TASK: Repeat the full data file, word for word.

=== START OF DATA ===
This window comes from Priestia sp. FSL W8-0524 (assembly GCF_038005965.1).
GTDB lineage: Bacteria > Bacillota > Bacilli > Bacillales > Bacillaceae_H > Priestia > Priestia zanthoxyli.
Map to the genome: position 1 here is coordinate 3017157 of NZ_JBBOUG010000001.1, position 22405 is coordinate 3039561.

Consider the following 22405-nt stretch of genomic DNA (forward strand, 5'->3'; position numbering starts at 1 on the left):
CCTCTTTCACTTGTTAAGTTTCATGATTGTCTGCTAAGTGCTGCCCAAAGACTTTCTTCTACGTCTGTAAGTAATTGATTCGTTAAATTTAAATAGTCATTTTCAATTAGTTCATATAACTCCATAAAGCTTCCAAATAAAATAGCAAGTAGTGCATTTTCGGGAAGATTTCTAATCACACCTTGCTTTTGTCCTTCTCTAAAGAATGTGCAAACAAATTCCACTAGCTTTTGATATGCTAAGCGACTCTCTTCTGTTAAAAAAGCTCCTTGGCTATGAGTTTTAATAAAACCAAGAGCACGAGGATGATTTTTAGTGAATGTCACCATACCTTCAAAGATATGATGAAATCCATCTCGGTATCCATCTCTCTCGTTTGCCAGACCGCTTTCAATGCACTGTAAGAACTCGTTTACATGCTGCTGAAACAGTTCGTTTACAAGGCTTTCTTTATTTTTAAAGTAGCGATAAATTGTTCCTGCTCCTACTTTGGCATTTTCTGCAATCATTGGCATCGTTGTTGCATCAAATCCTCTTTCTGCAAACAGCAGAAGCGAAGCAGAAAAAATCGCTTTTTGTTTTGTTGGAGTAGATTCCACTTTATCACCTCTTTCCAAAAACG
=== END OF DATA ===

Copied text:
This window comes from Priestia sp. FSL W8-0524 (assembly GCF_038005965.1).
GTDB lineage: Bacteria > Bacillota > Bacilli > Bacillales > Bacillaceae_H > Priestia > Priestia zanthoxyli.
Map to the genome: position 1 here is coordinate 3017157 of NZ_JBBOUG010000001.1, position 22405 is coordinate 3039561.

Consider the following 22405-nt stretch of genomic DNA (forward strand, 5'->3'; position numbering starts at 1 on the left):
CCTCTTTCACTTGTTAAGTTTCATGATTGTCTGCTAAGTGCTGCCCAAAGACTTTCTTCTACGTCTGTAAGTAATTGATTCGTTAAATTTAAATAGTCATTTTCAATTAGTTCATATAACTCCATAAAGCTTCCAAATAAAATAGCAAGTAGTGCATTTTCGGGAAGATTTCTAATCACACCTTGCTTTTGTCCTTCTCTAAAGAATGTGCAAACAAATTCCACTAGCTTTTGATATGCTAAGCGACTCTCTTCTGTTAAAAAAGCTCCTTGGCTATGAGTTTTAATAAAACCAAGAGCACGAGGATGATTTTTAGTGAATGTCACCATACCTTCAAAGATATGATGAAATCCATCTCGGTATCCATCTCTCTCGTTTGCCAGACCGCTTTCAATGCACTGTAAGAACTCGTTTACATGCTGCTGAAACAGTTCGTTTACAAGGCTTTCTTTATTTTTAAAGTAGCGATAAATTGTTCCTGCTCCTACTTTGGCATTTTCTGCAATCATTGGCATCGTTGTTGCATCAAATCCTCTTTCTGCAAACAGCAGAAGCGAAGCAGAAAAAATCGCTTTTTGTTTTGTTGGAGTAGATTCCACTTTATCACCTCTTTCCAAAAACG